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E. Conn. site of synagogue seeks historic status

By Adam Benson
The Norwich Bulletin / November 19, 2011

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MONTVILLE, Conn.—For more than half a century, the site of Connecticut's first rural synagogue and Jewish farming community has sat in relative obscurity, denoted only by a plain granite marker.

But by next year, the location at routes 85 and 161 in Chesterfield could become a national landmark, after the state Historic Preservation Council earlier this month nominated it for the National Trust for Historic Preservation's registry.

The community was established with a $4,900 investment in 1892 by the Baron Maurice de Hirsch Fund to build a synagogue and cooperative creamery to produce butter, milk and cream.

Revenue from the operation helped cover maintenance and overhead costs for the synagogue. After finding success with the Montville colony, the Hirsch Fund set up similar communities across the state, including one in Colchester.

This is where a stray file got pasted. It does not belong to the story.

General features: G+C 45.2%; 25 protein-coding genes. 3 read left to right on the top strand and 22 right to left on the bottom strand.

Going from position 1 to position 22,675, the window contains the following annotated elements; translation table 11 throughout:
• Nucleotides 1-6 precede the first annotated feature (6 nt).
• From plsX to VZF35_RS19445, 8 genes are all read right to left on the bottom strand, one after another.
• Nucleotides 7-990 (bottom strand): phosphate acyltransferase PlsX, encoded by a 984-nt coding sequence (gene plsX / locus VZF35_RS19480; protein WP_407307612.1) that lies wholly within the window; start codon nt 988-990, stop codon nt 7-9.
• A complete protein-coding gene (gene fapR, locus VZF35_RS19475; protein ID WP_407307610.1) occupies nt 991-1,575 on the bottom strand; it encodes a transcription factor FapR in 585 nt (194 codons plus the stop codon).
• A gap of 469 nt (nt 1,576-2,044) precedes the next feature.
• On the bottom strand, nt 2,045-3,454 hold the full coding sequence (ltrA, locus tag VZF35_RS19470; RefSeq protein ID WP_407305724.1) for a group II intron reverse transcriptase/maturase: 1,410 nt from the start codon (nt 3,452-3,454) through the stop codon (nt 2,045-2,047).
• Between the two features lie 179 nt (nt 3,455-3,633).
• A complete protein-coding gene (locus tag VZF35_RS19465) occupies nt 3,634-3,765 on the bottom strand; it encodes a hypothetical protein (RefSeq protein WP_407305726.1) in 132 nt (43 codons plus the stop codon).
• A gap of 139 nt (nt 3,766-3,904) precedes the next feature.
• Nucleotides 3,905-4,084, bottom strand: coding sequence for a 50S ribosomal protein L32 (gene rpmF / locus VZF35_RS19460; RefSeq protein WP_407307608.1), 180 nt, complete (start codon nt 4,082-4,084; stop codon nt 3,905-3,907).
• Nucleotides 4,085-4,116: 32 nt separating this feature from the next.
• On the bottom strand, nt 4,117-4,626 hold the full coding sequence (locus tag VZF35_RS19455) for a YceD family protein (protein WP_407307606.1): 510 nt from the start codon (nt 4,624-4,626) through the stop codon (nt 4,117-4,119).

According to the website for the New England Hebrew Farmers of the Emmanuel Society, whose members are mostly descendants of Hirsch colonies, the site flourished into the 1930s, with as many as 50 Jewish families living there.

Norwich resident Susan Friedland's grandmother, Bessie Savin, was born on the Chesterfield farm, and she has a cousin who milks cows at the remnants of a similar colony in Columbia.

"It's a very interesting piece of both larger history and American Jewish history," Friedland said. "You'd be amazed at how few people know about it, unless they have a connection to the place."

Friedland is a member of the Emmanuel Society.

In 2007, the 2-acre site in Montville was the 24th added to Connecticut's archaeological preserve -- one of just 31 across the state.

Officials should learn within 60 days whether national recognition will follow.

Nancy Savin, president of the Emmanuel Society, said protecting the site is important to those who have roots in the area. But it also highlights a unique and largely unknown sliver of Jewish history that needs to be remembered.

"The point is to preserve the site to make sure it doesn't become a McDonald's," she said. "This was a little shtetl (town) re-created in Connecticut."